For more than 20 years, I've hammered behavioral genetics, and especially research linking genes to intelligence. Last spring, I proposed a ban on research into race and intelligence. As I explained in a follow-up post, I oppose this research not only because of its potential to exacerbate racism but also because the entire field of behavioral genetics has a horrendous track record, with a long string of sensational claims that turned out to be erroneous.

I wrote that "the methodology of behavioral geneticists is highly susceptible to false positives. Researchers select a group of people who share a trait and then start searching for a gene that occurs not universally and exclusively but simply more often in this group than in a control group. If you look at enough genes, you will almost inevitably find one that meets these criteria simply through chance."

A new report in the Proceedings of the National Academy of Sciences has bolstered my skepticism. Titled "Common genetic variants associated with cognitive performance identified using the proxy-phenotype method," the paper was authored by an international consortium of 59 researchers, including such stars as Steven Pinker and Robert Plomin.

The authors compiled data on academic performance and cognitive tests from more than 100,000 subjects and found three genetic markers "significantly associated with cognitive performance after correction for multiple hypothesis testing."

This all sounds impressive--until you read an excellent analysis of the PNAS paper by Ewen Callaway of Nature. The effects reported in the PNAS are "maddeningly small," Callaway notes.

He elaborates: "The three variants the researchers identified were each responsible for an average of 0.3 points on an IQ test. (About two-thirds of the population score between 85 and 115.) That means that a person with two copies of each variant would score 1.8 points higher on an intelligence test than a person with none of them. To put those figures in perspective, those variants have about one-twentieth the influence on intelligence as do gene variants linked to other complex traits such as height, says Daniel Benjamin, a social scientist at Cornell University in Ithaca, New York, who co-led the study."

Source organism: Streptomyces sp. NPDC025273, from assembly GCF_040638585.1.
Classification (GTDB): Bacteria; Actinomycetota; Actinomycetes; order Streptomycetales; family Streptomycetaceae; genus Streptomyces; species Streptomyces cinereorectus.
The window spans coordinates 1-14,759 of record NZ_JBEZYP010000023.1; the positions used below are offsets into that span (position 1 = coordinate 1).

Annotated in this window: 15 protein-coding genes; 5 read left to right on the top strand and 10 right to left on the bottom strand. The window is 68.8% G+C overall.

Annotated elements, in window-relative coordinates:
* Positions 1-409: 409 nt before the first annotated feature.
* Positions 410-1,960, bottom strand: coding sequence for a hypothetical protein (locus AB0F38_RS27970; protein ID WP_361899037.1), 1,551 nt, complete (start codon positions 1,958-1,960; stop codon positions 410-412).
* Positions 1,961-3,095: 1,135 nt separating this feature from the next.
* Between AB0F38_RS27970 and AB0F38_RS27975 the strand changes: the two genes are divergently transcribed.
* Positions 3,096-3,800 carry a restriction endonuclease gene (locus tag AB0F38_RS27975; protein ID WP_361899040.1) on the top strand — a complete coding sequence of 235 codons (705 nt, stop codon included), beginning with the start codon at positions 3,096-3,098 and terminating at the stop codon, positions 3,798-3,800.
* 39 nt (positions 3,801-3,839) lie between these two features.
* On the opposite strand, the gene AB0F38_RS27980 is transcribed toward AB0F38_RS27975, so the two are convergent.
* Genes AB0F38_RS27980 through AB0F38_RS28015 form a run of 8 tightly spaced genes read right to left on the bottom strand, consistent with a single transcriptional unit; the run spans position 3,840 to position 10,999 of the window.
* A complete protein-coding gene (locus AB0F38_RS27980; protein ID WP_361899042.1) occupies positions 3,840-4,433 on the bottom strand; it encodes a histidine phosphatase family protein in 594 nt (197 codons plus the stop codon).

Kevin Mitchell, a neurogeneticist at Trinity College, Dublin, tells Callaway: “With effects this small, the chances that they represent false positives are vastly increased.”

Some behavioral geneticists are beginning to acknowledge their field's profound problems. A 2012 editorial in Behavior Genetics stated: "The literature on candidate gene associations is full of reports that have not stood up to rigorous replication. This is the case both for straightforward main effects and for candidate gene-by-environment interactions... As a result, the psychiatric and behavior genetics literature has become confusing and it now seems likely that many of the published findings of the last decade are wrong or misleading and have not contributed to real advances in knowledge."

I bet the new PNAS paper will turn out to be yet another "wrong or misleading" report. I applaud Ewen Callaway for treating it with the skepticism it deserves. We need more journalists like him.

Image courtesy Mushii/Wikimedia Commons.